For more than five years, Councillor John Filion has been attempting to secure city funds to rebuild the road and sidewalks on Yonge Street between Sheppard to Finch. The deteriorating pavement is almost fifty years old and most areas of sidewalk are in a sad state. As one of the city’s main centres, our community deserves much better.
In 2016, staff from several city departments finally came together to plan a reconstruction plan; while they were at it, they began thinking about the future of this stretch of Yonge. Was it enough to replace old concrete with new concrete – or should we be thinking about something much more ambitious? The opportunity only comes along once every half century.
Staff from several departments began developing a series of options and sent notices to all local residents inviting them to participate in a visioning exercise. Several hundred took part. Out of that came Re-Imagine Yonge – a proposal to create a neighbourhood-oriented main street, with wide boulevards, outdoor cafes, trees and flower boxes, and bicycle lanes separated from the street. To make room for all this, the proposal included removing a curb lane in each direction.
In addition to rebuilding the road and sidewalks, the design favoured by city staff and most residents who participated contained the following key elements:
More Space for Pedestrians:
Wider boulevards would create more space for our ever-increasing population – room enough for young people, families, parents pushing strollers, residents with mobility issues. The narrower street would also create a safer environment for those crossing Yonge, especially those who now find it difficult to get across six lanes of traffic on a green light, or those who don’t always cross at lights.
There would be enough space to locate more benches, plant trees that will grow, and make room for other decorative plantings that will enhance the area. We’re hoping to use Re-Imagine Yonge to spur the creation of a Business Improvement Area (BIA), through which the city provides matching funds to groups of business owners who want to beautify their area. Other parts of the city, with thriving retail, have BIAs.
A main street should have enough room for outdoor restaurant seating without squeezing pedestrians into a narrow portion of sidewalk. The current width of the Yonge sidewalk, in most areas, makes it difficult to accommodate both. Re-Imagine Yonge would create opportunities for pleasant outdoor space where neighbours and friends could meet one another for lunch, dinner, a glass of wine, coffee and dessert. When more pedestrians think of Yonge as their main street, they’ll l bring more business to its stores and restaurants. Increased business should, in return, attract new stores and restaurants.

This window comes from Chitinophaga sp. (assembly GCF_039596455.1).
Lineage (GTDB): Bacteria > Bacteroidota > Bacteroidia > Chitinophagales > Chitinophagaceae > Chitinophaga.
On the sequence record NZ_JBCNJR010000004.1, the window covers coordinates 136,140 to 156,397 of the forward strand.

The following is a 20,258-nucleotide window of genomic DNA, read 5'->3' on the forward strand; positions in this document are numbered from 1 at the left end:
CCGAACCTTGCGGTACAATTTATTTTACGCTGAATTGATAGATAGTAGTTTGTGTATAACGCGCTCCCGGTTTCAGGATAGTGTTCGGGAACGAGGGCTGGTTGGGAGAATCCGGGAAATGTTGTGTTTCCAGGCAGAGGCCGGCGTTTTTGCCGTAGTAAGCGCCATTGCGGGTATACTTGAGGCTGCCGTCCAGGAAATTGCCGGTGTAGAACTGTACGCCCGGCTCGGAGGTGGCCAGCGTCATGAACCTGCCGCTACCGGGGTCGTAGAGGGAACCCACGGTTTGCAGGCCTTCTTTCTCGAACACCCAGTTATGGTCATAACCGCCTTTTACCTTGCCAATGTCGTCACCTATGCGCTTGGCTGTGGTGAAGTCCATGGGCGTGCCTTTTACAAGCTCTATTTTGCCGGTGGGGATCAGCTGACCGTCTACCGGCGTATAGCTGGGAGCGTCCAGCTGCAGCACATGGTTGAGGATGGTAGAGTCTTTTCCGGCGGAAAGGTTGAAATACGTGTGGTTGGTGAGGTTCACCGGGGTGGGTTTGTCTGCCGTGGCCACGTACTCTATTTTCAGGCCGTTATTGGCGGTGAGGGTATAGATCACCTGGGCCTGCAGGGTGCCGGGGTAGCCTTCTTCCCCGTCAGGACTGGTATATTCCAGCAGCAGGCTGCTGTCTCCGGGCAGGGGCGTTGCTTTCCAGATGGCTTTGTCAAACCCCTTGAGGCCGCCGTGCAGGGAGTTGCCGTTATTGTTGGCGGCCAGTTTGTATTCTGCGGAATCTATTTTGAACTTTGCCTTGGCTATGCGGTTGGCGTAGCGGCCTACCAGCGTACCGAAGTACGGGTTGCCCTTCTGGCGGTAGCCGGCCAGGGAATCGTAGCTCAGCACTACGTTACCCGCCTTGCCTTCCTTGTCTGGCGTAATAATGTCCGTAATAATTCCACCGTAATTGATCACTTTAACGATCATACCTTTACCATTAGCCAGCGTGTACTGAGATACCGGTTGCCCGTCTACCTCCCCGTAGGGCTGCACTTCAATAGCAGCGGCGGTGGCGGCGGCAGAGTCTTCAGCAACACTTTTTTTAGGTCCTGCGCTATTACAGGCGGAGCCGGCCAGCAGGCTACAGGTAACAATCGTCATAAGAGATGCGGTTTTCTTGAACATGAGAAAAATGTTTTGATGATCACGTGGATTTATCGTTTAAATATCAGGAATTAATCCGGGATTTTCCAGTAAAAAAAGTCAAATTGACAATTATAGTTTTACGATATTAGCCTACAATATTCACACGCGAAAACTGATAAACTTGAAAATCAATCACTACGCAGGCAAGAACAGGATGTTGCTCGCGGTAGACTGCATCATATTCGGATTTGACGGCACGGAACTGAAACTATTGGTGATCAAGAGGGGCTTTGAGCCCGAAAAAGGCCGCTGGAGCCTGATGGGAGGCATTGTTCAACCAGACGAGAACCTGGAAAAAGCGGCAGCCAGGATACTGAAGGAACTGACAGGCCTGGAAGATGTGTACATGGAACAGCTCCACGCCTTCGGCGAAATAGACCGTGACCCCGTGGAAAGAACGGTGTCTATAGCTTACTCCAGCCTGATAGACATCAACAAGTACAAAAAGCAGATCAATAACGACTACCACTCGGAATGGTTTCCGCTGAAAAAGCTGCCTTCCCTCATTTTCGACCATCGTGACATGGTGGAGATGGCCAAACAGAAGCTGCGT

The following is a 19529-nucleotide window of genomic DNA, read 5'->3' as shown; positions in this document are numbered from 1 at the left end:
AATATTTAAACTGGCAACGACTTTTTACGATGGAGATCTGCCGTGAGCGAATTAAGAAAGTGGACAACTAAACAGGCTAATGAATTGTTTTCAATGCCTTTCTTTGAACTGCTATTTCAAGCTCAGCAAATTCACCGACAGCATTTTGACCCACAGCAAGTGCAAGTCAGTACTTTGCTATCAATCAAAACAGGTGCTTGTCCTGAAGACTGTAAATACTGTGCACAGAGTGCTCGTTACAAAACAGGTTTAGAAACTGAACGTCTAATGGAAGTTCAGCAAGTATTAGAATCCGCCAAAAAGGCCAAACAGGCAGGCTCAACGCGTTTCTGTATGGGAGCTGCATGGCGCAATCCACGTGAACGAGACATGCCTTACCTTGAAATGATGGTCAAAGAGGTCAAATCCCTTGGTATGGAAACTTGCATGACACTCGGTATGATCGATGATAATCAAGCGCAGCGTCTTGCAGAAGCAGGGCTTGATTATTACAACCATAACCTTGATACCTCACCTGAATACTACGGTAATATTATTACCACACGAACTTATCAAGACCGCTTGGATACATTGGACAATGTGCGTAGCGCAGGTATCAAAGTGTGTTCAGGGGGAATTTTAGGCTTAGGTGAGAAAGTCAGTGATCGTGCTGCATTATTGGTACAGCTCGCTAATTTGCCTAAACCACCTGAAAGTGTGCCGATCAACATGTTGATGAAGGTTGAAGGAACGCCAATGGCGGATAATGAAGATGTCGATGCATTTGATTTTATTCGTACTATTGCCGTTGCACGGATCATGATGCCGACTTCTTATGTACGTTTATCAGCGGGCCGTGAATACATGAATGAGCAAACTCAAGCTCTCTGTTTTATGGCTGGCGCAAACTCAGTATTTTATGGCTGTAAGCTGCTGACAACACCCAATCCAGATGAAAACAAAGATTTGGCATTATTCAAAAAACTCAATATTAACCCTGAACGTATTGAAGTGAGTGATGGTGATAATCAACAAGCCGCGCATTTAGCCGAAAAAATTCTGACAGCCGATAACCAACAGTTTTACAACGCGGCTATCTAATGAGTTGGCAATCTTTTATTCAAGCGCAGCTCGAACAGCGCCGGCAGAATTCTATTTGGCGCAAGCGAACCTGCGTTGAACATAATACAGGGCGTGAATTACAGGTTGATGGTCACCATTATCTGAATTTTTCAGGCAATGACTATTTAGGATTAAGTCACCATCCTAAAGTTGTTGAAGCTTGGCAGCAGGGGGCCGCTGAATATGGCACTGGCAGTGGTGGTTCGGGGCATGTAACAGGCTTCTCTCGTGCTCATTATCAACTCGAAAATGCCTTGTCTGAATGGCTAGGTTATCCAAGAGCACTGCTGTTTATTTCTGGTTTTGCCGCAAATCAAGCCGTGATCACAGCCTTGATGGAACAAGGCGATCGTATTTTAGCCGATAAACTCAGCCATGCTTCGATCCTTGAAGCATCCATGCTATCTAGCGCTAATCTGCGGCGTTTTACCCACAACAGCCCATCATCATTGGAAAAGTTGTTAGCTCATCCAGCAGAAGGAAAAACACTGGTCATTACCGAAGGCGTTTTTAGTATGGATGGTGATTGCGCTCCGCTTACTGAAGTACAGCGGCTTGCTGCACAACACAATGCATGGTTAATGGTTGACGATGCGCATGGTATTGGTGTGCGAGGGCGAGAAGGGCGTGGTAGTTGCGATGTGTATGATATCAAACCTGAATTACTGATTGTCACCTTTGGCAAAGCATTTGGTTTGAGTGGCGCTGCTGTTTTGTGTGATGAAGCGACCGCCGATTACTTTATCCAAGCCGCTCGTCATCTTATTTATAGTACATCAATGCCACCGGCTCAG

Extending the Centre Median:
At the time of amalgamation in 1998, the City of North York plans to extend and improve the Yonge Street median were put on hold. The median was designed to help regulate traffic, provide a halfway haven for those who don’t cross at lights, and to visually break up the swath of concrete. Now there is an opportunity to fulfill the original vision.
Incorporating Public Squares into the Streetscape:
Gathering spots are important to the life of any community. Mel Lastman Square currently serves this function, but it too could be freshened up. An additional element of the design preferred by staff and residents would provide better integration of public places and the sidewalks in front of them. In addition to to Mel Lastman Square, other spots this could be done include the space in front of the Joseph Shepard federal government building to the south and Olive Park to the north.
An important component of Re-Imagine Yonge is the possibility of adding a bicycle lane, located at the same level as the sidewalk, but separated from pedestrians by trees and plantings. A single lane, moving in the same direction of the traffic, would be located on each side of Yonge. The idea is to provide a safe cycling space that could be used by local families in addition to providing a vital link for more avid cyclists. For the latter, the city still needs to develop connections to the north and south. A component of any cycling plan would be additional bicycle parking, and possibly bixi-bike stations, especially near subway stations.
In 2017, City Council asked staff to examine the possibility of placing bicycle lanes on Doris Avenue and Beecroft Road – instead of on Yonge. The results of that analysis are expected in the fall of this year.